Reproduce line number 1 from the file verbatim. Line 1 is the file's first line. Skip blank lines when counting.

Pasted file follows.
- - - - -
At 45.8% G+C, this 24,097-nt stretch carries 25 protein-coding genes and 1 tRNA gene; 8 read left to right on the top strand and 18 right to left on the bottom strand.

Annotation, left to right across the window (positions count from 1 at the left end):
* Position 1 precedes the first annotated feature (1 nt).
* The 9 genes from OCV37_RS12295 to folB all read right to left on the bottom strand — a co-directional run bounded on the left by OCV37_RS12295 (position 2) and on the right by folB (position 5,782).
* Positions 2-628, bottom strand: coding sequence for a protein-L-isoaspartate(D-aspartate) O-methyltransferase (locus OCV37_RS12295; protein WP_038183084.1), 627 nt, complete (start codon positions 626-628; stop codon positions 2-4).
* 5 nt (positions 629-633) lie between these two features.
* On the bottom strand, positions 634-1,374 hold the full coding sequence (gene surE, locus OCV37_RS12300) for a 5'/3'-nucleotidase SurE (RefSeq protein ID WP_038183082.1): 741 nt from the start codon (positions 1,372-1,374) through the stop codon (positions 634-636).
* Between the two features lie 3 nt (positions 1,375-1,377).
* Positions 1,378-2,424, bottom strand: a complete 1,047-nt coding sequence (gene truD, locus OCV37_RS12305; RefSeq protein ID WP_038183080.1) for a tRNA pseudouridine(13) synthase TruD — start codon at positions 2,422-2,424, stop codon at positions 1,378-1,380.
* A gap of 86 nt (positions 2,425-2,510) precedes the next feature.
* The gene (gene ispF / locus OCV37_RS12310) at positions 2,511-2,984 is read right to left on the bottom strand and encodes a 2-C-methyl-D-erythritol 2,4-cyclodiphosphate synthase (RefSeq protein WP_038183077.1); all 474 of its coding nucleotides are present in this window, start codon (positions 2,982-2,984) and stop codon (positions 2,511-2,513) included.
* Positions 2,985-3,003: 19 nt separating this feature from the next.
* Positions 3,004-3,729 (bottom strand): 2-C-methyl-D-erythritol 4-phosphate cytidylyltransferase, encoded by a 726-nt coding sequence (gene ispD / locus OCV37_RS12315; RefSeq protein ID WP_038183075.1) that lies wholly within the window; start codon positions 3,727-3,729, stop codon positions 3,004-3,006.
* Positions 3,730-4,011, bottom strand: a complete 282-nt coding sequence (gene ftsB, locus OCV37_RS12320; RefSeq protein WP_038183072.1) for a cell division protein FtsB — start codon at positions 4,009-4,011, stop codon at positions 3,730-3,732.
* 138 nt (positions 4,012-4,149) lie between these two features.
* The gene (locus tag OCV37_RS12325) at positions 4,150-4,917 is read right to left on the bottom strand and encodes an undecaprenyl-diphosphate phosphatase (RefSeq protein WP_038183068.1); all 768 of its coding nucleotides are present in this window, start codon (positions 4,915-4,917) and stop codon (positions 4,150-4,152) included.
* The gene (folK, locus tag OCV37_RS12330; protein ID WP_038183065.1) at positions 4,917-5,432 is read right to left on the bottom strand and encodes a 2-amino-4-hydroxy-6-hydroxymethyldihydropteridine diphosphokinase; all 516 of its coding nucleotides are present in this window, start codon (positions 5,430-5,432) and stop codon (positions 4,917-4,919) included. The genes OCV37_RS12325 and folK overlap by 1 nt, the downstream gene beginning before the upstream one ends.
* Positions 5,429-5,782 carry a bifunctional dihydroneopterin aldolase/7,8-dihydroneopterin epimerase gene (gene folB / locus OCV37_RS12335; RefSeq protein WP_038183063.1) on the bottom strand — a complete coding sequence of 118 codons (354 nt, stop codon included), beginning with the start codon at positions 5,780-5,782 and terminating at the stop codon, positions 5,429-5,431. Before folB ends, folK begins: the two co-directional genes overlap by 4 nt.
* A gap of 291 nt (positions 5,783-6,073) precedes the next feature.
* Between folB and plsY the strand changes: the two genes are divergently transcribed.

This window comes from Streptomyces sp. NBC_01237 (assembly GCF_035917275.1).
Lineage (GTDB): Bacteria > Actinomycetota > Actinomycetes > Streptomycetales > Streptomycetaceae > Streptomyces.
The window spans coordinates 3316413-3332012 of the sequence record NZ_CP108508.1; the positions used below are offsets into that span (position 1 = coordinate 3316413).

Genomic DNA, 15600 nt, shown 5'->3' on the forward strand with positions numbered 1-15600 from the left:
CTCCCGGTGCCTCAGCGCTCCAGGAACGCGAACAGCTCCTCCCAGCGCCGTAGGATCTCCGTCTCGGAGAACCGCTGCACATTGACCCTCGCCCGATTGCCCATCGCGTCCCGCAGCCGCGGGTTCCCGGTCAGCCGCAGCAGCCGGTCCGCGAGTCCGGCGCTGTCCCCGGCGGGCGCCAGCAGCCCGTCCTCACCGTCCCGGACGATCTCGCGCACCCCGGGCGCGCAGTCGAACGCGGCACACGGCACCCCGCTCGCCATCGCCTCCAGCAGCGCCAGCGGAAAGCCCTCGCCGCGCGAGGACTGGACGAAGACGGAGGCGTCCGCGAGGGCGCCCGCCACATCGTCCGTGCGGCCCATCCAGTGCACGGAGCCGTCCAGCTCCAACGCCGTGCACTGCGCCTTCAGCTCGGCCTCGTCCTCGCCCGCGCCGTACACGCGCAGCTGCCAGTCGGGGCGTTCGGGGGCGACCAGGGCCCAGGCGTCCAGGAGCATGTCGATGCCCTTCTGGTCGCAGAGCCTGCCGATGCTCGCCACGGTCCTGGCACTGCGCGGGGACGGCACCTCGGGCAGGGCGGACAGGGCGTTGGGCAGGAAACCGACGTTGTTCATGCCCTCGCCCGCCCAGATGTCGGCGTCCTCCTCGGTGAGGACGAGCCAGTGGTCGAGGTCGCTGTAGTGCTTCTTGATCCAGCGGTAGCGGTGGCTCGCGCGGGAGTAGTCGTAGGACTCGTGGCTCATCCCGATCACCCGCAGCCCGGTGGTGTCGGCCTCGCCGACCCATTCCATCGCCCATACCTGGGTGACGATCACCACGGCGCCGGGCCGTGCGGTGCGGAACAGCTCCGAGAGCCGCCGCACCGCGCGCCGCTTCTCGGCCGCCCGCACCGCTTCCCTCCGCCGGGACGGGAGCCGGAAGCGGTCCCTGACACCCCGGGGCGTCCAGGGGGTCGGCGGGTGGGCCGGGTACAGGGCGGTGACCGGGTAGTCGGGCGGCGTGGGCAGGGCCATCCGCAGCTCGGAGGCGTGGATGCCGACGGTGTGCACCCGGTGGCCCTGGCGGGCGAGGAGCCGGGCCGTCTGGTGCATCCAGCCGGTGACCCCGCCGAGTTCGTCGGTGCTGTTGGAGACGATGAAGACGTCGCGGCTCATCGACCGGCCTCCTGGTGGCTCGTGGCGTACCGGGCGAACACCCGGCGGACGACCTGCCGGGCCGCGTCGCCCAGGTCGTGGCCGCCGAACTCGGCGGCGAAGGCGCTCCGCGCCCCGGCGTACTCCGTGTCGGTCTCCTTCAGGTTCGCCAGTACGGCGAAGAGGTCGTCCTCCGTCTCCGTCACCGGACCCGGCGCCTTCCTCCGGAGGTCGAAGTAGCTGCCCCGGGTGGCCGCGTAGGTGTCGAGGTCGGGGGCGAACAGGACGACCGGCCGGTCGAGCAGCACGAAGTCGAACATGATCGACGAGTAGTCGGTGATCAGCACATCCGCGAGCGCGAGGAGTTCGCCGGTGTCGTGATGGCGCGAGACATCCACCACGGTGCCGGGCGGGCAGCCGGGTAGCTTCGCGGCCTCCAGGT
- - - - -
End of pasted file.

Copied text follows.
At 45.8% G+C, this 24,097-nt stretch carries 25 protein-coding genes and 1 tRNA gene; 8 read left to right on the top strand and 18 right to left on the bottom strand.